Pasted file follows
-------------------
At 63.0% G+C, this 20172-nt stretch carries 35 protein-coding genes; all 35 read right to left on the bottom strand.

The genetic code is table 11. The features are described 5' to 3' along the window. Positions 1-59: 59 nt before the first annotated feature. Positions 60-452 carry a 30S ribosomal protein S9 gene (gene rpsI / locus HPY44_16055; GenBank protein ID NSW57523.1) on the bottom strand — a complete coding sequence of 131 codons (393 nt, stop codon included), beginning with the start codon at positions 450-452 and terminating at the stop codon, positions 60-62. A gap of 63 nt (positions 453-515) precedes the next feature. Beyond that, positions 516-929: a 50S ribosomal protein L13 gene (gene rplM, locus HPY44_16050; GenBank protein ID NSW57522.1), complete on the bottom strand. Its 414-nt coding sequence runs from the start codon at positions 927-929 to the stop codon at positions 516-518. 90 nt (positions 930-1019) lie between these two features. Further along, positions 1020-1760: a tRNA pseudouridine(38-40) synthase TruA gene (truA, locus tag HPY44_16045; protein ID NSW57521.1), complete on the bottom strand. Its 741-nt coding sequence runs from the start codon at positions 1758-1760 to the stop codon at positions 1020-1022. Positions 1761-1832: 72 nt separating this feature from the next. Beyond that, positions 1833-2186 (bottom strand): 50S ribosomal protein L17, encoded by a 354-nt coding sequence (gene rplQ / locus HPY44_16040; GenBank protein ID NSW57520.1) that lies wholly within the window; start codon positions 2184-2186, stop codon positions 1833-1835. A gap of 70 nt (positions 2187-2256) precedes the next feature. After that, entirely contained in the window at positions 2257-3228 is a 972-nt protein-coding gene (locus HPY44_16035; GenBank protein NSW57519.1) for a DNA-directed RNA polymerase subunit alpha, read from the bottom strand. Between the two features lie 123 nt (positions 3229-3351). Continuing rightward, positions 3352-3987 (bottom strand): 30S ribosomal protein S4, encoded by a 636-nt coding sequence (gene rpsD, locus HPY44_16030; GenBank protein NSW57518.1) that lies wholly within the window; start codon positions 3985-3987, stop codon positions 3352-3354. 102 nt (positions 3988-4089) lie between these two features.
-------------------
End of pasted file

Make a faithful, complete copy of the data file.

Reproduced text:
At 63.0% G+C, this 20172-nt stretch carries 35 protein-coding genes; all 35 read right to left on the bottom strand.

The genetic code is table 11. The features are described 5' to 3' along the window. Positions 1-59: 59 nt before the first annotated feature. Positions 60-452 carry a 30S ribosomal protein S9 gene (gene rpsI / locus HPY44_16055; GenBank protein ID NSW57523.1) on the bottom strand — a complete coding sequence of 131 codons (393 nt, stop codon included), beginning with the start codon at positions 450-452 and terminating at the stop codon, positions 60-62. A gap of 63 nt (positions 453-515) precedes the next feature. Beyond that, positions 516-929: a 50S ribosomal protein L13 gene (gene rplM, locus HPY44_16050; GenBank protein ID NSW57522.1), complete on the bottom strand. Its 414-nt coding sequence runs from the start codon at positions 927-929 to the stop codon at positions 516-518. 90 nt (positions 930-1019) lie between these two features. Further along, positions 1020-1760: a tRNA pseudouridine(38-40) synthase TruA gene (truA, locus tag HPY44_16045; protein ID NSW57521.1), complete on the bottom strand. Its 741-nt coding sequence runs from the start codon at positions 1758-1760 to the stop codon at positions 1020-1022. Positions 1761-1832: 72 nt separating this feature from the next. Beyond that, positions 1833-2186 (bottom strand): 50S ribosomal protein L17, encoded by a 354-nt coding sequence (gene rplQ / locus HPY44_16040; GenBank protein ID NSW57520.1) that lies wholly within the window; start codon positions 2184-2186, stop codon positions 1833-1835. A gap of 70 nt (positions 2187-2256) precedes the next feature. After that, entirely contained in the window at positions 2257-3228 is a 972-nt protein-coding gene (locus HPY44_16035; GenBank protein NSW57519.1) for a DNA-directed RNA polymerase subunit alpha, read from the bottom strand. Between the two features lie 123 nt (positions 3229-3351). Continuing rightward, positions 3352-3987 (bottom strand): 30S ribosomal protein S4, encoded by a 636-nt coding sequence (gene rpsD, locus HPY44_16030; GenBank protein NSW57518.1) that lies wholly within the window; start codon positions 3985-3987, stop codon positions 3352-3354. 102 nt (positions 3988-4089) lie between these two features.